These days, people are becoming afraid to eat. Food has become so complicated that many feel as though they don’t understand it anymore. Even if we try to buy healthy food, we can get misled by the label, or end up facing so much conflicting information that we just give up and go back to our unhealthy habits—the ones that made us overweight in the first place!

None of this is helped by food manufacturers, who place profits well above health and fitness—fat and sugar equal flavour, and that equals sales. While it’s true that the general public is becoming more aware of what goes into food—it’s now common knowledge that “low fat” really means “high sugar”—the more savvy they become, the harder food manufacturers work to outwit them.

Most people only ever look at the front of a food label, and that can be a minefield of misinformation. Interestingly, while Australian law protects consumers against really misleading information via FSANZ (Food Standards Australia New Zealand), the Code of Practice on Nutrient Claims in Food Labels and Advertisements (CoPoNC) is actually administered by the Food and Grocery Council of Australia—that is, the food manufacturers themselves. This code states what information consumers should be given about nutrient claims and content, but complying with it isn’t mandated by law.

Much like the journalists’ code of ethics, it’s up to the companies themselves whether or not they choose to conform to the regulations. For example, “96% fat free” is something that we’ve all seen—and continue to see—on numerous products, but it doesn’t actually comply with the code at all. Similarly, a study of the claims about fat content in Greek-style yoghurt bar products revealed that all contain more fat than they claim to—one product had over 2% more than its label declared! So if someone bought 300g of yoghurt and thought they were eating 12g of fat, they’d actually be eating 18g—that’s a big difference.

Comparing individual products on the supermarket shelves doesn’t solve the problem. Entire product ranges are becoming less healthy. Recently, a study of supermarket yoghurts and dairy snacks revealed that the number of products deemed “less healthy” nearly doubled in just three years due to median increases in packet sizes and total energy, fat and sugar content. Because these changes were so gradual and widespread, most consumers didn’t notice. Nonetheless, they resulted in a new version of what is “normal” and what is not. Unfortunately, the “new normal” is a lot less healthy than the old one.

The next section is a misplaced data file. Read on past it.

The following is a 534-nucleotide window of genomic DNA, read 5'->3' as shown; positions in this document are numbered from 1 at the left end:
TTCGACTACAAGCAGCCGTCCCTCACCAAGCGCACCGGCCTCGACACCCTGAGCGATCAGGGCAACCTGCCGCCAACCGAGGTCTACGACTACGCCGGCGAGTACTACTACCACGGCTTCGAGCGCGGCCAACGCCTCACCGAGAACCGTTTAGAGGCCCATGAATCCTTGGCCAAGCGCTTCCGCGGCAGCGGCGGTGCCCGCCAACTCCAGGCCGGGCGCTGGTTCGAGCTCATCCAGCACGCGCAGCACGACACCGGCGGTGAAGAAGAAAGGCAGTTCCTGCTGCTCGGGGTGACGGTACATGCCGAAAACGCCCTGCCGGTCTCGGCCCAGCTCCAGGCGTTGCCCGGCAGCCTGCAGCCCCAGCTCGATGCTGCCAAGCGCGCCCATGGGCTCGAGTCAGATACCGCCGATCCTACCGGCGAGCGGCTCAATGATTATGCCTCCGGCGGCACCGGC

Today, many food companies are trying to produce healthier versions of their products. But who does this really benefit—you, or them? The answer might surprise you. One area that often prompts food companies to create healthier options is healthy food badges—those familiar symbols such as the Heart Foundation tick and the Low GI label. But even these have their limitations.

When consumers see these labels, they make the mistake of assuming the “halo effect”—they think the food in question is super healthy, when it’s probably only a slightly healthier version of what was an unhealthy food to begin with. Consequently, consumers end up buying and eating more than they would if there were no healthy options available.

Research shows that the “halo effect” occurs in fast food restaurants, too. “Healthy” food badges can even be found on products such as potato chips, pastries and ice cream. Far from wearing a halo, it seems that many of these products have just temporarily put down their pitchforks instead.

Each “healthy” badge comes with its own set of hidden implications. The Heart Foundation tick, for example, can’t be bought, but food manufacturers do have to pay to have their products tested to see if they’re eligible for the tick. But this means that foods manufactured by smaller, less profitable companies won’t get the tick, because they can’t afford it.

Similarly, the Low GI label requires an annual fee. However, unlike the Heart Foundation tick, there is actually a specific number relevant across all products and categories that determines whether a food can be classified as Low GI or not. Low GI can still mean high in fat, but if you have an understanding of how the GI system works, it’s a lot easier to know what the symbol means if you see it on a product. But while you know you’re getting a healthier version of a product when you see the Heart Foundation tick, how much healthier is it, and in what way?

Some of the more dubious labels are “Treatwise” (a registered trademark of the Confectionery Manufacturers of Australasia Limited) and the “Healthy School Canteen” label (which is owned by Arnotts). Again, these labels don’t necessarily mean much in terms of health—all they can tell you for sure is that the products in question are just slightly better versions of the regular junk.


Sally Symonds has just released a new book : “50+ Recipes to Lose 50+kg . . . And Keep It Off”.  A qualified personal trainer and NLP practitioner, Sally now works with individuals and corporations who want to change their lives – and health – for the better. She is also a highly sought-after motivational and inspirational speaker.

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